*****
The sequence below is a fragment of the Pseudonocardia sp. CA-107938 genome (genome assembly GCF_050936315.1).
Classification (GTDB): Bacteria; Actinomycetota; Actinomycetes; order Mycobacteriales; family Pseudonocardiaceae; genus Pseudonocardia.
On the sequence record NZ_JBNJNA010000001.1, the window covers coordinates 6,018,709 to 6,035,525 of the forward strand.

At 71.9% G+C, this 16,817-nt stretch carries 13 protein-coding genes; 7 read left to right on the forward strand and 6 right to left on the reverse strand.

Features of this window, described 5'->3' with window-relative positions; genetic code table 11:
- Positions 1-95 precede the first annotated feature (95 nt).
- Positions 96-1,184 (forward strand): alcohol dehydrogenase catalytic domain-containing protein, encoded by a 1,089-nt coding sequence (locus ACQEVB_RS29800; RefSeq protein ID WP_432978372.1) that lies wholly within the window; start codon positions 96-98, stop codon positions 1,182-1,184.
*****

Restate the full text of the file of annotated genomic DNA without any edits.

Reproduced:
The sequence below is a fragment of the Pseudonocardia sp. CA-107938 genome (genome assembly GCF_050936315.1).
Classification (GTDB): Bacteria; Actinomycetota; Actinomycetes; order Mycobacteriales; family Pseudonocardiaceae; genus Pseudonocardia.
On the sequence record NZ_JBNJNA010000001.1, the window covers coordinates 6,018,709 to 6,035,525 of the forward strand.

At 71.9% G+C, this 16,817-nt stretch carries 13 protein-coding genes; 7 read left to right on the forward strand and 6 right to left on the reverse strand.

Features of this window, described 5'->3' with window-relative positions; genetic code table 11:
- Positions 1-95 precede the first annotated feature (95 nt).
- Positions 96-1,184 (forward strand): alcohol dehydrogenase catalytic domain-containing protein, encoded by a 1,089-nt coding sequence (locus ACQEVB_RS29800; RefSeq protein ID WP_432978372.1) that lies wholly within the window; start codon positions 96-98, stop codon positions 1,182-1,184.